Tesla Stock – Oil Stocks Break Out And Hold Gains, At Least For Now
The price of crude oil futures is back up above 70. This, after dropping to less than zero a little more than a year ago. You would think that with all the talk of renewables and electric vehicles, that such a rebound such as this is just on the other side of miraculous. The market says oil remains very much in demand.
The same is true, apparently, of oil stocks, especially the exploration and development kind. If black gold is worth more, then those who bring it to market are more valued. While crazy meme stocks like GameStop and AMC get the most media talk, certain energy stocks have been hitting brand new 52-week highs.
Renewables are the future no doubt, but it may take awhile. Tesla’s stock has tanked from 900 to as low as 550 this year. Although Ford’s electric vehicle division is experiencing good growth, EV maker Lordstown Motors is issuing a “going concern warning” about its business prospects.
Whatever, oil is not going anywhere anytime soon. Enough investors seem to believe the next 3-5 years will be good for petroleum despite claims of its imminent demise. Take a good look at the higher highs on the daily price charts of these 4 oil and gas stocks:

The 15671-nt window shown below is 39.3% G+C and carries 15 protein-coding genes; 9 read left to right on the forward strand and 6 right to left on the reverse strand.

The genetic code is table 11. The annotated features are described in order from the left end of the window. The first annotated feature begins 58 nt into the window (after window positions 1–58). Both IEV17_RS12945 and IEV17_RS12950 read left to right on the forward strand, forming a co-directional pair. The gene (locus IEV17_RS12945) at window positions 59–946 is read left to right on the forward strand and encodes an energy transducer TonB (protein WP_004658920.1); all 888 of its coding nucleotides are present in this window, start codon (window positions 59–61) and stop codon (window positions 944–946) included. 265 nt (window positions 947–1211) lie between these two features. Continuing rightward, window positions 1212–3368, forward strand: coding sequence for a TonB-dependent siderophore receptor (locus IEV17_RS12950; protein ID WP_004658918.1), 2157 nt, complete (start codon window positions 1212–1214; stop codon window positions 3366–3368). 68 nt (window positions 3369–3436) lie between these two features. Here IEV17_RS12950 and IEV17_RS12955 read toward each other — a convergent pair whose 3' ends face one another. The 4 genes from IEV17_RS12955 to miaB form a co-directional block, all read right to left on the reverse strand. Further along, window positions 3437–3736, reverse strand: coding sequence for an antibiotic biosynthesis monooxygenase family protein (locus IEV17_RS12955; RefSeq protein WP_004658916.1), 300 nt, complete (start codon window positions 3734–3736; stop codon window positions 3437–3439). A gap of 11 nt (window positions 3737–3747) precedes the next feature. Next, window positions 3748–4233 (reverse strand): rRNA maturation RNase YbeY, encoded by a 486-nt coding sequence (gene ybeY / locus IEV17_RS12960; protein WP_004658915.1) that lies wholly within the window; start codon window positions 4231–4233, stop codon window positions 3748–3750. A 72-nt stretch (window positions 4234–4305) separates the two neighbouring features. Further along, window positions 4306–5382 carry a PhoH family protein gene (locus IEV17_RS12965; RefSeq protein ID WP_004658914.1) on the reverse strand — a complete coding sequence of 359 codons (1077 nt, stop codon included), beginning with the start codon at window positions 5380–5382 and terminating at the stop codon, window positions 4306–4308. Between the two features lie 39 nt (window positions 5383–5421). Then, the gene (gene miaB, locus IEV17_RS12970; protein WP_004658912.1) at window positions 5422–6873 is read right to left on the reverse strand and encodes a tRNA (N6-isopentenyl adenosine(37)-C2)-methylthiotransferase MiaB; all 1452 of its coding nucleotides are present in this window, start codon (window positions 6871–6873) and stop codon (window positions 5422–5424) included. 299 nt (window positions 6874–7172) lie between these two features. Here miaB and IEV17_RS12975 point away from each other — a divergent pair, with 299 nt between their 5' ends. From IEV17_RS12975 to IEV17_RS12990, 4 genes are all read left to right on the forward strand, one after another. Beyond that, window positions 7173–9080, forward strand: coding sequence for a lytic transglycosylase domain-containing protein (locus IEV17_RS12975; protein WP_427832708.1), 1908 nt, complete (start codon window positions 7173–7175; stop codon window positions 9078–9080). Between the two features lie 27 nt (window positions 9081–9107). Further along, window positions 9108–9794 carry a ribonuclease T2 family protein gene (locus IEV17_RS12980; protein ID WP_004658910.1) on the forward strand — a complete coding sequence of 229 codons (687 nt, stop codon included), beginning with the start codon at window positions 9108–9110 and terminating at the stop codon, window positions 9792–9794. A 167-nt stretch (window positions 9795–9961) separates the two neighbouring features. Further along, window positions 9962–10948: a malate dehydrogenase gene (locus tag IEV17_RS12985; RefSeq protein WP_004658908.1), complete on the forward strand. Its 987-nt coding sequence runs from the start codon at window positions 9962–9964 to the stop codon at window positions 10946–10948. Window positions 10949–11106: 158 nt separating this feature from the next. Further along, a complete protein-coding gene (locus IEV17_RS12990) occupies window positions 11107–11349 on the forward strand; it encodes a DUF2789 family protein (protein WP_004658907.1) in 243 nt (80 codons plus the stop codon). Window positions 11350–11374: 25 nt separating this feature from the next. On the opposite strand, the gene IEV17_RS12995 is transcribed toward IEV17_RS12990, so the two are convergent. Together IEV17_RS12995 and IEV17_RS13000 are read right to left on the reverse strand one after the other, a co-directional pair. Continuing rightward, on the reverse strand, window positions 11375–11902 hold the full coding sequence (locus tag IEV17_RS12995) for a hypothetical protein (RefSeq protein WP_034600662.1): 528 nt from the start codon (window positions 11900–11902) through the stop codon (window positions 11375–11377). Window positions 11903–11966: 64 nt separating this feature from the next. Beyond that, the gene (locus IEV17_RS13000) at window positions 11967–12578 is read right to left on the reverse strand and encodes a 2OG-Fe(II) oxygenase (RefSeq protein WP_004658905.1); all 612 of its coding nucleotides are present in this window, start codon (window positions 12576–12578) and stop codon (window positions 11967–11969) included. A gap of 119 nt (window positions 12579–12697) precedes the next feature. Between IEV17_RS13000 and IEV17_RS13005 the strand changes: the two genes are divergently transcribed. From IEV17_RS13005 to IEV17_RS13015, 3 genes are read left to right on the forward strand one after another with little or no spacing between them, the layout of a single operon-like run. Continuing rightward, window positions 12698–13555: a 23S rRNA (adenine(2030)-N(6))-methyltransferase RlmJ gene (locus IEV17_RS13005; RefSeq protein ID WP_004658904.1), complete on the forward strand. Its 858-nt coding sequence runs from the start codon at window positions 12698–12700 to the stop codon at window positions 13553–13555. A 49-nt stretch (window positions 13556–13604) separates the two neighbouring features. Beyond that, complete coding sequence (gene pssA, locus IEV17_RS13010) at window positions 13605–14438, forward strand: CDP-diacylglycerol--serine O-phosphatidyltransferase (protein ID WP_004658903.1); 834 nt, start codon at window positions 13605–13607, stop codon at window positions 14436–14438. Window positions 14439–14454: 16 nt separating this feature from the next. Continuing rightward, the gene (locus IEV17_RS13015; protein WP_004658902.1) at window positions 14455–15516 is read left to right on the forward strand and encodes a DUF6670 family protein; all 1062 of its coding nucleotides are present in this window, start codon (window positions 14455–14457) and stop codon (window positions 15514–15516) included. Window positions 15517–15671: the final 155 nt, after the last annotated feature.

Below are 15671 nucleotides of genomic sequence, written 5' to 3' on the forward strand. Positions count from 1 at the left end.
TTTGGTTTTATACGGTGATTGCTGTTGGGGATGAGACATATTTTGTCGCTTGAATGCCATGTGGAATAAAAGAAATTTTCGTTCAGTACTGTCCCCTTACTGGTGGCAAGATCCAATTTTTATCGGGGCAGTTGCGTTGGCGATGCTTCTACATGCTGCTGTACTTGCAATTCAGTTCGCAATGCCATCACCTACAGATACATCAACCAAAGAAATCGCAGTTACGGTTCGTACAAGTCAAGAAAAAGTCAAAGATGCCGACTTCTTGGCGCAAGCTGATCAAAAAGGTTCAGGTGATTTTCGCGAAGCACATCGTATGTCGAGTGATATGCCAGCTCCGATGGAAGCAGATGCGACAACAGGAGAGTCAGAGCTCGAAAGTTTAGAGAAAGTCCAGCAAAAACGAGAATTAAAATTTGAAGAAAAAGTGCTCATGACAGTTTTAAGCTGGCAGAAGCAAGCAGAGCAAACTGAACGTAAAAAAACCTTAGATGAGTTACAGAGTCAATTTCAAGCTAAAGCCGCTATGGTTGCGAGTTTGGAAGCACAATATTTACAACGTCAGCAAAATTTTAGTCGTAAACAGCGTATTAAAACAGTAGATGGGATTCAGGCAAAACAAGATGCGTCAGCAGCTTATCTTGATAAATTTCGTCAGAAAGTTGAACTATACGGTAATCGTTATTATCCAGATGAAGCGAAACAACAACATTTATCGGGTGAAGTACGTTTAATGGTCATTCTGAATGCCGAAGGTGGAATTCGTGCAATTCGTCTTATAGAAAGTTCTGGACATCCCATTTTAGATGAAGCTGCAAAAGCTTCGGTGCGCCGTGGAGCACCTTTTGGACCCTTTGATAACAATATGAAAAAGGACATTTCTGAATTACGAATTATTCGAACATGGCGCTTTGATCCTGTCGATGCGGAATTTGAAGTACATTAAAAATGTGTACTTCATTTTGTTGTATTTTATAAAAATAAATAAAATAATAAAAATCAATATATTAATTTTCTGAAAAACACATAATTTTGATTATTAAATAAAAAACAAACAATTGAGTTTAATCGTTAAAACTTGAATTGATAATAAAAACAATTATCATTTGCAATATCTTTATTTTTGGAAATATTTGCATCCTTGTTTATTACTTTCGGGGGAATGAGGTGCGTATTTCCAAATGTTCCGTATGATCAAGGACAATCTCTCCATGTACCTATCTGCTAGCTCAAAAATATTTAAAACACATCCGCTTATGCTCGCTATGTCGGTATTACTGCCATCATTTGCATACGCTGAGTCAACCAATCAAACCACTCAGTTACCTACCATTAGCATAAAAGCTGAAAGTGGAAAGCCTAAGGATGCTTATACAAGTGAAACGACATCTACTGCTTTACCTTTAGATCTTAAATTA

Look at that price chart: from 12.5 at the beginning of the year to its present 48. The New York Stock Exchange traded oil company is having a great earnings year, much improved over the previous few 5-years. With a forward price/earnings ratio of 4.75, it’s a concern that Calon has more long-term debt on the books than shareholder equity.
That high short float of 21.5% means it’s possible that a decent short squeeze could send the stock even higher. Since market participants seem to be in a short squeezing mood, this is something to consider. No dividend is paid.
This one shows a move quite similar to the Calun Petroleum price chart. Cenovus has blasted up from 3.25 in November, 2020 to 9.84 this week. This oil and gas integrated company, based in Canada, has negative earnings for the year. Analysts are expecting that to change for the better now that demand has improved. The forward p/e sits at 9.6 and the stock trades at just about book value. Shareholder equity is exceeded by long-term debt. Investors receive a .30% dividend.
The big oil equipment and service firm is up from November’s 14 to today’s 35. Earnings are in the red for the year but analysts are expecting solid improvement. The forward p/e is 22.4. Schlumberger is another oil stock with more long-term debt than shareholder equity. The dividend yield is 1.39%. Goldman initiated a buy on the stock just last month.
The Energy Select Sector SPDR ETF.
This is the major exchange traded fund that represents all of the key components of the stock market’s oil stocks. The Energy Select Sector SPDR is showing a steady upward pattern with higher highs showing up in early June. The ETF hasn’t seen a high volume gap up like the one in early November, but the trend remains definitely up.
Obviously, more is likely going on here than just a “renewables versus oil” narrative. What’s important is that, for whatever reason, the petroleum industry is still finding investors with money.